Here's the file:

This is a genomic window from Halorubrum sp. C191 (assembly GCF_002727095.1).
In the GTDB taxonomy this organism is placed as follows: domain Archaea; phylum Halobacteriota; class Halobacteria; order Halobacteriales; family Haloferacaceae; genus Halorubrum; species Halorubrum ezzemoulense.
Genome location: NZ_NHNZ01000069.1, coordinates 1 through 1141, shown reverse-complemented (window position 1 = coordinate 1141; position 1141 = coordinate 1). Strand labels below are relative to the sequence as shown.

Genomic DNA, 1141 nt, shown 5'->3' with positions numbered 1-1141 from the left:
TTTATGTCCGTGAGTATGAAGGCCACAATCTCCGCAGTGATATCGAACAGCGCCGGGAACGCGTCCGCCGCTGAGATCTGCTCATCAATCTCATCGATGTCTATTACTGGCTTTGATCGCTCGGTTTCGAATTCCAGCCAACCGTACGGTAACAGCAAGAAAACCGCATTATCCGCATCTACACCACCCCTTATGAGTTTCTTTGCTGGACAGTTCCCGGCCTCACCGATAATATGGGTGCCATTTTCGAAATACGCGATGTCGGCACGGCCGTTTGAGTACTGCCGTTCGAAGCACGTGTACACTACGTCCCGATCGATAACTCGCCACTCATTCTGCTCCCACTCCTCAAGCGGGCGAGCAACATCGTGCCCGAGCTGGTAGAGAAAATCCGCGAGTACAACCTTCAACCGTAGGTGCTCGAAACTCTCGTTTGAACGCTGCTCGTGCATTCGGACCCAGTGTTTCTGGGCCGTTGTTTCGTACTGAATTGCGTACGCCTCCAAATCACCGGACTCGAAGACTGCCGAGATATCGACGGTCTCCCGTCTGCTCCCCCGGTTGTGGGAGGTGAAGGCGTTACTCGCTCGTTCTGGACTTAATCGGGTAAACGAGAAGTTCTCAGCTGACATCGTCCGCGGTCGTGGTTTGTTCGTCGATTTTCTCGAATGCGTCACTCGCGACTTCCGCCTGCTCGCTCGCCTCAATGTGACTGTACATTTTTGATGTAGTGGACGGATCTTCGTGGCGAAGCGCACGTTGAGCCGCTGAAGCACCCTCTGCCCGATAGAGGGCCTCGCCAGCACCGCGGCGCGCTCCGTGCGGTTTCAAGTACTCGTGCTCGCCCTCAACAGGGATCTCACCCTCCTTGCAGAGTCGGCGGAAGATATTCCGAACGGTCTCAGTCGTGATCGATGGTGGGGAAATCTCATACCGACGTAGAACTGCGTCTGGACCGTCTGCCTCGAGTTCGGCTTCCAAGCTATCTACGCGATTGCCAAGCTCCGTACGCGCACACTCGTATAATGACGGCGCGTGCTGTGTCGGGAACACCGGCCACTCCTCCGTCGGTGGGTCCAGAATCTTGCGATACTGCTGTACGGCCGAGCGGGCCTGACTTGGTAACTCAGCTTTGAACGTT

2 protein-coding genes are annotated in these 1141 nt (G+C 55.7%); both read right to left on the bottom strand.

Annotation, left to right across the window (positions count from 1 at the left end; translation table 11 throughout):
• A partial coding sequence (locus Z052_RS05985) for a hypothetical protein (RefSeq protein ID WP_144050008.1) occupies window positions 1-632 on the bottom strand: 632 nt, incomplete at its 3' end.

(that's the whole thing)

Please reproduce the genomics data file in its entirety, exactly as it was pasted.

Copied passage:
This is a genomic window from Halorubrum sp. C191 (assembly GCF_002727095.1).
In the GTDB taxonomy this organism is placed as follows: domain Archaea; phylum Halobacteriota; class Halobacteria; order Halobacteriales; family Haloferacaceae; genus Halorubrum; species Halorubrum ezzemoulense.
Genome location: NZ_NHNZ01000069.1, coordinates 1 through 1141, shown reverse-complemented (window position 1 = coordinate 1141; position 1141 = coordinate 1). Strand labels below are relative to the sequence as shown.

Genomic DNA, 1141 nt, shown 5'->3' with positions numbered 1-1141 from the left:
TTTATGTCCGTGAGTATGAAGGCCACAATCTCCGCAGTGATATCGAACAGCGCCGGGAACGCGTCCGCCGCTGAGATCTGCTCATCAATCTCATCGATGTCTATTACTGGCTTTGATCGCTCGGTTTCGAATTCCAGCCAACCGTACGGTAACAGCAAGAAAACCGCATTATCCGCATCTACACCACCCCTTATGAGTTTCTTTGCTGGACAGTTCCCGGCCTCACCGATAATATGGGTGCCATTTTCGAAATACGCGATGTCGGCACGGCCGTTTGAGTACTGCCGTTCGAAGCACGTGTACACTACGTCCCGATCGATAACTCGCCACTCATTCTGCTCCCACTCCTCAAGCGGGCGAGCAACATCGTGCCCGAGCTGGTAGAGAAAATCCGCGAGTACAACCTTCAACCGTAGGTGCTCGAAACTCTCGTTTGAACGCTGCTCGTGCATTCGGACCCAGTGTTTCTGGGCCGTTGTTTCGTACTGAATTGCGTACGCCTCCAAATCACCGGACTCGAAGACTGCCGAGATATCGACGGTCTCCCGTCTGCTCCCCCGGTTGTGGGAGGTGAAGGCGTTACTCGCTCGTTCTGGACTTAATCGGGTAAACGAGAAGTTCTCAGCTGACATCGTCCGCGGTCGTGGTTTGTTCGTCGATTTTCTCGAATGCGTCACTCGCGACTTCCGCCTGCTCGCTCGCCTCAATGTGACTGTACATTTTTGATGTAGTGGACGGATCTTCGTGGCGAAGCGCACGTTGAGCCGCTGAAGCACCCTCTGCCCGATAGAGGGCCTCGCCAGCACCGCGGCGCGCTCCGTGCGGTTTCAAGTACTCGTGCTCGCCCTCAACAGGGATCTCACCCTCCTTGCAGAGTCGGCGGAAGATATTCCGAACGGTCTCAGTCGTGATCGATGGTGGGGAAATCTCATACCGACGTAGAACTGCGTCTGGACCGTCTGCCTCGAGTTCGGCTTCCAAGCTATCTACGCGATTGCCAAGCTCCGTACGCGCACACTCGTATAATGACGGCGCGTGCTGTGTCGGGAACACCGGCCACTCCTCCGTCGGTGGGTCCAGAATCTTGCGATACTGCTGTACGGCCGAGCGGGCCTGACTTGGTAACTCAGCTTTGAACGTT

2 protein-coding genes are annotated in these 1141 nt (G+C 55.7%); both read right to left on the bottom strand.

Annotation, left to right across the window (positions count from 1 at the left end; translation table 11 throughout):
• A partial coding sequence (locus Z052_RS05985) for a hypothetical protein (RefSeq protein ID WP_144050008.1) occupies window positions 1-632 on the bottom strand: 632 nt, incomplete at its 3' end.